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Perry's Index to the Aesopica

Fables exist in many versions; here is one version in English:


A donkey heard the sound of a cricket chirping and he enjoyed the sound so much that he asked, 'What kind of food gives you that sweet-sounding voice?' The cricket replied, 'My food is the air and the dew.' The donkey thought that this diet would also make him sound like a cricket, so he clamped his mouth shut, letting in only the air and having nothing but dew for his food. In the end, he died of hunger.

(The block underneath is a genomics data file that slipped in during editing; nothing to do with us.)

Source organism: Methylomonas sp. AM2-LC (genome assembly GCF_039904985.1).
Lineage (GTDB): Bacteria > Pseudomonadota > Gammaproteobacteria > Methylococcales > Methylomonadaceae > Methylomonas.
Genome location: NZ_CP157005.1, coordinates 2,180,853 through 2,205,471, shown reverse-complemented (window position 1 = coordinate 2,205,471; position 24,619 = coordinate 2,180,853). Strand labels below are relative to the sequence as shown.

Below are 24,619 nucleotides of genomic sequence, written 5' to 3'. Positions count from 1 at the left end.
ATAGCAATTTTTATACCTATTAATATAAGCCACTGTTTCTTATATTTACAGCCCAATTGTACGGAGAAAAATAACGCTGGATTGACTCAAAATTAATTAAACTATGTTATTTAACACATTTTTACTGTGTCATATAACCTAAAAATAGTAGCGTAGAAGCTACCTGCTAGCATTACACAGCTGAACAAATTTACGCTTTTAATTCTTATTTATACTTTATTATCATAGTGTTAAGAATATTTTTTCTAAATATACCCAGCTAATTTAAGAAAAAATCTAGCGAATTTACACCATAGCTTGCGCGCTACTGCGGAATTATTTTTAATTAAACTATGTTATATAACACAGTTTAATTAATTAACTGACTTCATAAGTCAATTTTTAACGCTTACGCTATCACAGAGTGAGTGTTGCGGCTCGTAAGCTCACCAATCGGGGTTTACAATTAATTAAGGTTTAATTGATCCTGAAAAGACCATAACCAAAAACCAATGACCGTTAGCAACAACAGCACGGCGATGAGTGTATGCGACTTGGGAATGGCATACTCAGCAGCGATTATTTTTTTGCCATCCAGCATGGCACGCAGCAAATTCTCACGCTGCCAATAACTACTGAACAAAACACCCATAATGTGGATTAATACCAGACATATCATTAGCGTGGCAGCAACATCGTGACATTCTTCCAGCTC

This fable shows that you must not act unnaturally, trying to achieve some impossible thing.

Source: Aesop's Fables. A new translation by Laura Gibbs. Oxford University Press (World's Classics): Oxford, 2002.
NOTE: New cover, with new ISBN, published in 2008; contents of book unchanged.

Perry 184: Gibbs (Oxford) 340 [English]
Perry 184: Townsend 3 [English]
Perry 184: Chambry 278 [Greek]
Perry 184: Syntipas 1 [Greek]

You can find a compilation of Perry's index to the Aesopica in the gigantic appendix to his edition of Babrius and Phaedrus for the Loeb Classical Library (Harvard University Press: Cambridge, 1965). This book is an absolute must for anyone interested in the Aesopic fable tradition. Invaluable.